Day two of CaBoom was not quite as inspiring as day 1, but it's still 1,000,000 times better than going to any Parade of Homes. All the homes were in West Los Angeles, which is an area that seems to have come of age in the late 40's to early 60's and has very much kept that vibe.
Each day has 5 homes and here I'll post about 3 of them. One I just thought was silly and the other I will post about together with another house by the same architect that was on the tour on day three.
The first home we toured was an extension of a modest mid century modern home that California is so great for.
The architect added probably 500 or 600 feet in the back, while maintaining the integrity of the original home. The materials used were concrete block and clear poly-carbonate panels. I am actually quite partial to concrete block and there was a home on the third day that used it to perfection.
The added space is used as a large public area and all the walls were lined with custom fabricated steel shelves. Large glass doors that open on the corner blur the lines between inside space and outside space. This is the great thing about architecture in California. The weather is so nice that you can really take advantage of indoor/outdoor space planning. This is unfortunately not quite as feasible in a 4 season environment like Utah.
The use of the clear poly-carbonate panels on the outside walls and the large glass walls and windows brought an amazing amount of daylight into the space.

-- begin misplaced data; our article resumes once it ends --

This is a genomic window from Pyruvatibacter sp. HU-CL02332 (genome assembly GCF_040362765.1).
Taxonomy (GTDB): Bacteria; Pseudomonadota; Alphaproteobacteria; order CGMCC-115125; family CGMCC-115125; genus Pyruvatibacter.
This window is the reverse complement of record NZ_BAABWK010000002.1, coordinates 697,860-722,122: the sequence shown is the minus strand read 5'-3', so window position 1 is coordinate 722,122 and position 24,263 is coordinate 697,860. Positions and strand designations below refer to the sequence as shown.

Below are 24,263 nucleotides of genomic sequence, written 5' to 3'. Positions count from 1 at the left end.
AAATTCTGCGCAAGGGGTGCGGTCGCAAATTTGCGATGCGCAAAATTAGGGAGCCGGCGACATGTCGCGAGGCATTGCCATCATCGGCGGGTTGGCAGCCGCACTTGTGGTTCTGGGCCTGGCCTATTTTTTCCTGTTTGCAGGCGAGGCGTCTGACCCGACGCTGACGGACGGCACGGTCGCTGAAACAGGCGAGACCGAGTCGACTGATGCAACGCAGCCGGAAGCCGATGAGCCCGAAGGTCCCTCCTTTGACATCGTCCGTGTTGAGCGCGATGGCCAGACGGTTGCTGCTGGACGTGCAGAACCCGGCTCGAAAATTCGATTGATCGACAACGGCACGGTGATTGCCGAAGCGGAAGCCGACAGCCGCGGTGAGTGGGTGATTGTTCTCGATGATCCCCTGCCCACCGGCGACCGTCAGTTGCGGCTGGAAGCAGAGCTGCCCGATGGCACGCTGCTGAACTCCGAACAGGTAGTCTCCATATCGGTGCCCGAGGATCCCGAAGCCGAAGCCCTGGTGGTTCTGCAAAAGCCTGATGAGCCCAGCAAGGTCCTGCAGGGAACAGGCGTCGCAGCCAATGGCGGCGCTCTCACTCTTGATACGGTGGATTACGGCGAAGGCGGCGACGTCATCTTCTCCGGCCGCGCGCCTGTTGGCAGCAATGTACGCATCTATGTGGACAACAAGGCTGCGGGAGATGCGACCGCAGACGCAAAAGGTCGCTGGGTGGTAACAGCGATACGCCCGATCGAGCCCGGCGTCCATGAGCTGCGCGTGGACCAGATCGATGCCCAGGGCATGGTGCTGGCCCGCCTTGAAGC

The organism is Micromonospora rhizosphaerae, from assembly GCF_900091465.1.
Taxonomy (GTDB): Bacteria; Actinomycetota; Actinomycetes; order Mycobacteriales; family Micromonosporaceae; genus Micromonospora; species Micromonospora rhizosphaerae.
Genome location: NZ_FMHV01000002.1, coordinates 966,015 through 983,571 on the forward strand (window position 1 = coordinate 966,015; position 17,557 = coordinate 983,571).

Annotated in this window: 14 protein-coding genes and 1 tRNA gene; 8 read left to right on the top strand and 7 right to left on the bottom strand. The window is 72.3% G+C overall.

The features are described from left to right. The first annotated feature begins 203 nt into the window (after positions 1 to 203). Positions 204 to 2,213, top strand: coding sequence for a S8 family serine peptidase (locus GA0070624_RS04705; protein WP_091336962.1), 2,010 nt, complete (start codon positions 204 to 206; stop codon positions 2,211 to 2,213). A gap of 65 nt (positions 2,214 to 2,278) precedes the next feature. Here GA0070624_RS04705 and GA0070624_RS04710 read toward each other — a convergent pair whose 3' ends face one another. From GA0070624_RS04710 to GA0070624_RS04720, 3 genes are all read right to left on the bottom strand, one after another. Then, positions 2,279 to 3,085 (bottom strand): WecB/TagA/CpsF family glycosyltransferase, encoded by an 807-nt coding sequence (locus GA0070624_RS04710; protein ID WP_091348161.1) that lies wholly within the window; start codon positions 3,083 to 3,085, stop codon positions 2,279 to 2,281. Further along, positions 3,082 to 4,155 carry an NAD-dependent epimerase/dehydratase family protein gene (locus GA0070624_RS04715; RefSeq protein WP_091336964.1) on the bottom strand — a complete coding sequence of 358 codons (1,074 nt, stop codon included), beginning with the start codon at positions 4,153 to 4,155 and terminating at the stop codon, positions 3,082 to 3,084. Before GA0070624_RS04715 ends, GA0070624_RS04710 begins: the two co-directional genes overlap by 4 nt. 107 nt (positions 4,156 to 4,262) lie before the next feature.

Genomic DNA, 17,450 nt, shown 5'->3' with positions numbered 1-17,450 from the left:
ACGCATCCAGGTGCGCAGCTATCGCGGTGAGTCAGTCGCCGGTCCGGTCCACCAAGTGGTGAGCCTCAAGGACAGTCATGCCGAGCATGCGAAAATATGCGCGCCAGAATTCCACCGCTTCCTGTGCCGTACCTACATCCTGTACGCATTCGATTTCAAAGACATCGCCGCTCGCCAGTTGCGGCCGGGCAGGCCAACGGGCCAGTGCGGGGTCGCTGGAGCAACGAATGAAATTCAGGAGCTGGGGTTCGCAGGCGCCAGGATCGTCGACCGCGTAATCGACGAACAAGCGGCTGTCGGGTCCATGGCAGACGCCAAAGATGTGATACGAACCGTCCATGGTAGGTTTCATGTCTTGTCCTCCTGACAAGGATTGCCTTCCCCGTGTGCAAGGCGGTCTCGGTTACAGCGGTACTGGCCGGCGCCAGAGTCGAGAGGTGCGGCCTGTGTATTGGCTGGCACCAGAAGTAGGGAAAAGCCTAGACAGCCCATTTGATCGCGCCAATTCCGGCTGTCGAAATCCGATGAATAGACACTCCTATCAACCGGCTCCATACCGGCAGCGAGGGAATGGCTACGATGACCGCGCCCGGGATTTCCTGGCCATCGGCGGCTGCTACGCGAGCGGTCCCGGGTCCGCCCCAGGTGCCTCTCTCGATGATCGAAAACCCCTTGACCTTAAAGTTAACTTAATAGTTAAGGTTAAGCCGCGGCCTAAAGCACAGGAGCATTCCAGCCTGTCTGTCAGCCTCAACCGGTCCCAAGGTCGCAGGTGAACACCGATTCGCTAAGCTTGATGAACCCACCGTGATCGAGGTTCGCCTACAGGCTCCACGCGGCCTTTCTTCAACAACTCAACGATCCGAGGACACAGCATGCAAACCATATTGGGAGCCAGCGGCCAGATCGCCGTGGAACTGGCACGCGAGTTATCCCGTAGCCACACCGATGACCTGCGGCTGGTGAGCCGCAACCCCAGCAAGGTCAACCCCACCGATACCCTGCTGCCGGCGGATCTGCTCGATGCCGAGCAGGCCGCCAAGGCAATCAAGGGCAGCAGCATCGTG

Custom panels were created to divide the space from the rest of the house and they also served as a place to display the owners art collection.
Overall I really liked this simple addition of square footage to an existing structure that was architecturally interesting in its own right. It would be good inspiration for someone looking to add square footage to some of the smaller bungalows in the downtown and Sugarhouse areas of Salt Lake.
The second house on the tour was a new spec house that had some nice finishes and the ONLY basement I have ever seen in Southern California. Overall though, it was kind of boring and I really didn't like the use of the manufactured stone on the outside.
The house was built with a pre-engineered steel frame that is more typically used for commercial buildings, so in that regard it was an interesting re-purposing of pre-fabricated commercially available products.
I really liked the way that this house and almost all of the other two story houses on the tour made use of landing space at the top of the stairs for a study or office.
The basement was cool, and would be a good entertainment area of a house, though it didn't seem to me to be extremely useful space.
This was the other house the builder built at the same time. I snapped this picture through the screen on a window upstairs, so the quality isn't so great. I thought that the cladding on the exterior of this house was much nicer and worked better than the other.
This was the fourth house the tour. I skipped the third because as more time passed, I just really didn't like it and the posts are getting ridiculously long as it is.
When we pulled up to this house, I was a little confused. Just a little rambler, what's up with that?
They had us walk around to the back of the house where we were greeted by something that is unlike anything I have seen outside of a science fiction movie.
The architect, Neil M Denari is apparently a pretty big deal. He has designed some pretty impressive sky scraper type buildings in New York and Japan and other places.
All in all, it was a little too Space Odyssey 2001 and clinical for my tastes, but the craftsmanship was like nothing I have ever seen before.
These are light tubes, which use mirrors to bring day light into the house where a skylight doesn't make sense. I thought that these were really cool.